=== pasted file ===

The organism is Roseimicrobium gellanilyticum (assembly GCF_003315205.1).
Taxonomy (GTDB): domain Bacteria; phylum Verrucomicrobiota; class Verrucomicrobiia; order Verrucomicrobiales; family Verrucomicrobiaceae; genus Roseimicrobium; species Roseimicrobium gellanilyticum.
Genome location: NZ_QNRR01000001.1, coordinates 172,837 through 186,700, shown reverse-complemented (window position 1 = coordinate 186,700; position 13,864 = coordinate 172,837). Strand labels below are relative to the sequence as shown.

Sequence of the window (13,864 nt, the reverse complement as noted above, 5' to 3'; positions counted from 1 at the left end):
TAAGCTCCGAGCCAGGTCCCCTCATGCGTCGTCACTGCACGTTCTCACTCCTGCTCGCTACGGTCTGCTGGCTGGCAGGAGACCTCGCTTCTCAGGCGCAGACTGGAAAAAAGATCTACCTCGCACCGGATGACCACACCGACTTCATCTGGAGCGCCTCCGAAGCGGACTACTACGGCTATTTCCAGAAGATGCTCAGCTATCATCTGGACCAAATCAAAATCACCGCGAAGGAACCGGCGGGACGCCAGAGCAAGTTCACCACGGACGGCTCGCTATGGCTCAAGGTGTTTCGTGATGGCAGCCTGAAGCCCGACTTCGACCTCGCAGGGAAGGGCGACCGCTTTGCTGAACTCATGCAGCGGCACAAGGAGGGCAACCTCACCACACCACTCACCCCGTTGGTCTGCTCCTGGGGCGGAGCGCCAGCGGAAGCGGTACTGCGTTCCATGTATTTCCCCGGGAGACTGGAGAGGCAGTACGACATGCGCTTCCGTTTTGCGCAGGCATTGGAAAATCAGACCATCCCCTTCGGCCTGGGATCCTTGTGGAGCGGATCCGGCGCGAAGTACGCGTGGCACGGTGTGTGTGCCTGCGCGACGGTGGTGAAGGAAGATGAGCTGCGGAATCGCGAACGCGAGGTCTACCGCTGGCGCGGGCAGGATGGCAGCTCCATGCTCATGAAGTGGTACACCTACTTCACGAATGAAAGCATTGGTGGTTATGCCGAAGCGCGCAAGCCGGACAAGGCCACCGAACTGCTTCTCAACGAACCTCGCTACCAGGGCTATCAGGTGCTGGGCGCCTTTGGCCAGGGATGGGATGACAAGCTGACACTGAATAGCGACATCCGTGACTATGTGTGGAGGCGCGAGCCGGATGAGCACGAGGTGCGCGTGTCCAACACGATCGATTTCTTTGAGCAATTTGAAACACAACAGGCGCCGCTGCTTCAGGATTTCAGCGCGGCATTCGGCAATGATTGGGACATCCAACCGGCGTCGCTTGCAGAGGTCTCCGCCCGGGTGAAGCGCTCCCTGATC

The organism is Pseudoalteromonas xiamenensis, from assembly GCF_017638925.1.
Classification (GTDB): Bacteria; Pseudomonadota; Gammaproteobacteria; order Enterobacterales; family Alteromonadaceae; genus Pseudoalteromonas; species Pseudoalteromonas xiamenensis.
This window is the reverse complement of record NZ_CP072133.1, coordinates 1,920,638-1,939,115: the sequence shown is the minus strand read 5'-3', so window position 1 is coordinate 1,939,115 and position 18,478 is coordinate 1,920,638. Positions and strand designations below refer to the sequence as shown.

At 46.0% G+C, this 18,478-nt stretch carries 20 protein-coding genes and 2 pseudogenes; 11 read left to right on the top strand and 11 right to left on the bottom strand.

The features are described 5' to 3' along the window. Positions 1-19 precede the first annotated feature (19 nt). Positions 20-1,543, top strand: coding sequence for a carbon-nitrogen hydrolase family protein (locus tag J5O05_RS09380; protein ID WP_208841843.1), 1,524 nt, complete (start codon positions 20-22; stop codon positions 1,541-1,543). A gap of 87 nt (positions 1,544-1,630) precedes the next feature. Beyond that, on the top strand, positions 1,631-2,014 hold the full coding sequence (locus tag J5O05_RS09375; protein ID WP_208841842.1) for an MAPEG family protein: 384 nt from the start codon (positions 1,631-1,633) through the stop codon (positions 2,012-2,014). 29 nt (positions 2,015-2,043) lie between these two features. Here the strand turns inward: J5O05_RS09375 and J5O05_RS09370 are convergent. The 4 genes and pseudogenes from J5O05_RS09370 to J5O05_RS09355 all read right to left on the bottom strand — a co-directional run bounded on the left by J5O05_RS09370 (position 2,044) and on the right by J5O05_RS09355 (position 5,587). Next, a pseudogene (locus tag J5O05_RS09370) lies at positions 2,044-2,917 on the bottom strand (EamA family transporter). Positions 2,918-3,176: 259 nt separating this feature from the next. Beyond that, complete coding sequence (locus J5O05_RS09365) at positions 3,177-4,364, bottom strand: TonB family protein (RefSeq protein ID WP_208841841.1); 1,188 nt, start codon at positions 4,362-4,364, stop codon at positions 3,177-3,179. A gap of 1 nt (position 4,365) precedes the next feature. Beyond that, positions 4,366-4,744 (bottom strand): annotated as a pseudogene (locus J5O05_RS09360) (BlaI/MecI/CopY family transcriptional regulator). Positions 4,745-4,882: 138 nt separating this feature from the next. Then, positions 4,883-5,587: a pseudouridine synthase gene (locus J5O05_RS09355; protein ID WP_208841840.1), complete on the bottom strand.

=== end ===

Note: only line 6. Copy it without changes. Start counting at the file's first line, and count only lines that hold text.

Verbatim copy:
The organism is Pseudoalteromonas xiamenensis, from assembly GCF_017638925.1.